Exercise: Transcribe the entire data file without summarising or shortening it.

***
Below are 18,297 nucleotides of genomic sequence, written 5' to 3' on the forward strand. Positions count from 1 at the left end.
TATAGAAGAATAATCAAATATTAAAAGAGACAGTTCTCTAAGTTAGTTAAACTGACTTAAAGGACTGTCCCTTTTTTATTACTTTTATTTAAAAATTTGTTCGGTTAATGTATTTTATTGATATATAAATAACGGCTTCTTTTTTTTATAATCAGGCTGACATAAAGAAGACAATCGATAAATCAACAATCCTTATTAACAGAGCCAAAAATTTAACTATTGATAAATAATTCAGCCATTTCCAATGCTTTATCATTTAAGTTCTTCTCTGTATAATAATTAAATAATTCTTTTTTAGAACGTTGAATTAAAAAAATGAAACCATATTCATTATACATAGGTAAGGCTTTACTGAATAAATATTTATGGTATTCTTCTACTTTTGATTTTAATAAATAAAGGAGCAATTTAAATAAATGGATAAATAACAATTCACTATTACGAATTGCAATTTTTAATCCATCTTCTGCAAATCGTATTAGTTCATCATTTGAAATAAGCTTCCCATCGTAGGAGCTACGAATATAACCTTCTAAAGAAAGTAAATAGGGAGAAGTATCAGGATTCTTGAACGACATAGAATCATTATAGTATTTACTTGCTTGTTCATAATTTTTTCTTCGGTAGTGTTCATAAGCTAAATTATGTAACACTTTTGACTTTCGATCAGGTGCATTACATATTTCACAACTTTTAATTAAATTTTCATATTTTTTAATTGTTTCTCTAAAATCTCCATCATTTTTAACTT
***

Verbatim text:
Below are 18,297 nucleotides of genomic sequence, written 5' to 3' on the forward strand. Positions count from 1 at the left end.
TATAGAAGAATAATCAAATATTAAAAGAGACAGTTCTCTAAGTTAGTTAAACTGACTTAAAGGACTGTCCCTTTTTTATTACTTTTATTTAAAAATTTGTTCGGTTAATGTATTTTATTGATATATAAATAACGGCTTCTTTTTTTTATAATCAGGCTGACATAAAGAAGACAATCGATAAATCAACAATCCTTATTAACAGAGCCAAAAATTTAACTATTGATAAATAATTCAGCCATTTCCAATGCTTTATCATTTAAGTTCTTCTCTGTATAATAATTAAATAATTCTTTTTTAGAACGTTGAATTAAAAAAATGAAACCATATTCATTATACATAGGTAAGGCTTTACTGAATAAATATTTATGGTATTCTTCTACTTTTGATTTTAATAAATAAAGGAGCAATTTAAATAAATGGATAAATAACAATTCACTATTACGAATTGCAATTTTTAATCCATCTTCTGCAAATCGTATTAGTTCATCATTTGAAATAAGCTTCCCATCGTAGGAGCTACGAATATAACCTTCTAAAGAAAGTAAATAGGGAGAAGTATCAGGATTCTTGAACGACATAGAATCATTATAGTATTTACTTGCTTGTTCATAATTTTTTCTTCGGTAGTGTTCATAAGCTAAATTATGTAACACTTTTGACTTTCGATCAGGTGCATTACATATTTCACAACTTTTAATTAAATTTTCATATTTTTTAATTGTTTCTCTAAAATCTCCATCATTTTTAACTT